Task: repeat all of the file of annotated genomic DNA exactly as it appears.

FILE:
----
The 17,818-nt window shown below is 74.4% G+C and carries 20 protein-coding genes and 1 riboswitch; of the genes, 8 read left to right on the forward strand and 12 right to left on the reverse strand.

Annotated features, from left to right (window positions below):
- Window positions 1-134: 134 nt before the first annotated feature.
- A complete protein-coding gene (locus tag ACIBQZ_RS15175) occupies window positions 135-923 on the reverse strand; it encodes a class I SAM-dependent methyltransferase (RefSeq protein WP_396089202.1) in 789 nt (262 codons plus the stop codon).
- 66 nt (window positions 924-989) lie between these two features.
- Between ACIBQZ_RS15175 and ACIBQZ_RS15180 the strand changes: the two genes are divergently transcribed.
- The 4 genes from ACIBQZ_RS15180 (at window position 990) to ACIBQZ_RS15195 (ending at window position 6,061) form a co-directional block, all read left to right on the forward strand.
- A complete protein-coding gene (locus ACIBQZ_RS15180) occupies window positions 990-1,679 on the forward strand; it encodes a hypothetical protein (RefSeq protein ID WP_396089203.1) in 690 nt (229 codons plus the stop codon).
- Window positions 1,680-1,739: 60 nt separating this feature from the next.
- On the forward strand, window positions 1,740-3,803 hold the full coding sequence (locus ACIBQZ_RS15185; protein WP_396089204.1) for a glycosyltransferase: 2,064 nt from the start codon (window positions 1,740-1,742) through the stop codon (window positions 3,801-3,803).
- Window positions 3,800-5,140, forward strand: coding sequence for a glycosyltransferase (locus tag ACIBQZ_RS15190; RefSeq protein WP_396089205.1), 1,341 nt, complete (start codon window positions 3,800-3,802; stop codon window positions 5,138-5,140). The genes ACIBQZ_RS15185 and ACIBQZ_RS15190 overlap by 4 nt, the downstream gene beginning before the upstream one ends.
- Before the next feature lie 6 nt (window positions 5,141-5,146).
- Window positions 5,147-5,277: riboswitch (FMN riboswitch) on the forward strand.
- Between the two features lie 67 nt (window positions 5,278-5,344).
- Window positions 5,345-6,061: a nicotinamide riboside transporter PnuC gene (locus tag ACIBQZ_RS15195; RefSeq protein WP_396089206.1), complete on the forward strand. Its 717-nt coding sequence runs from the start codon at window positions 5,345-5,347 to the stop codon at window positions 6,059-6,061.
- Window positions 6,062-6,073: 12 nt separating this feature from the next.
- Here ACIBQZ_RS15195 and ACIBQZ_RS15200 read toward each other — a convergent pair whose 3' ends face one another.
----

The 17,818-nt window shown below is 74.4% G+C and carries 20 protein-coding genes and 1 riboswitch; of the genes, 8 read left to right on the forward strand and 12 right to left on the reverse strand.

Annotated features, from left to right (window positions below):
- Window positions 1-134: 134 nt before the first annotated feature.
- A complete protein-coding gene (locus tag ACIBQZ_RS15175) occupies window positions 135-923 on the reverse strand; it encodes a class I SAM-dependent methyltransferase (RefSeq protein WP_396089202.1) in 789 nt (262 codons plus the stop codon).
- 66 nt (window positions 924-989) lie between these two features.
- Between ACIBQZ_RS15175 and ACIBQZ_RS15180 the strand changes: the two genes are divergently transcribed.
- The 4 genes from ACIBQZ_RS15180 (at window position 990) to ACIBQZ_RS15195 (ending at window position 6,061) form a co-directional block, all read left to right on the forward strand.
- A complete protein-coding gene (locus ACIBQZ_RS15180) occupies window positions 990-1,679 on the forward strand; it encodes a hypothetical protein (RefSeq protein ID WP_396089203.1) in 690 nt (229 codons plus the stop codon).
- Window positions 1,680-1,739: 60 nt separating this feature from the next.
- On the forward strand, window positions 1,740-3,803 hold the full coding sequence (locus ACIBQZ_RS15185; protein WP_396089204.1) for a glycosyltransferase: 2,064 nt from the start codon (window positions 1,740-1,742) through the stop codon (window positions 3,801-3,803).
- Window positions 3,800-5,140, forward strand: coding sequence for a glycosyltransferase (locus tag ACIBQZ_RS15190; RefSeq protein WP_396089205.1), 1,341 nt, complete (start codon window positions 3,800-3,802; stop codon window positions 5,138-5,140). The genes ACIBQZ_RS15185 and ACIBQZ_RS15190 overlap by 4 nt, the downstream gene beginning before the upstream one ends.
- Before the next feature lie 6 nt (window positions 5,141-5,146).
- Window positions 5,147-5,277: riboswitch (FMN riboswitch) on the forward strand.
- Between the two features lie 67 nt (window positions 5,278-5,344).
- Window positions 5,345-6,061: a nicotinamide riboside transporter PnuC gene (locus tag ACIBQZ_RS15195; RefSeq protein WP_396089206.1), complete on the forward strand. Its 717-nt coding sequence runs from the start codon at window positions 5,345-5,347 to the stop codon at window positions 6,059-6,061.
- Window positions 6,062-6,073: 12 nt separating this feature from the next.
- Here ACIBQZ_RS15195 and ACIBQZ_RS15200 read toward each other — a convergent pair whose 3' ends face one another.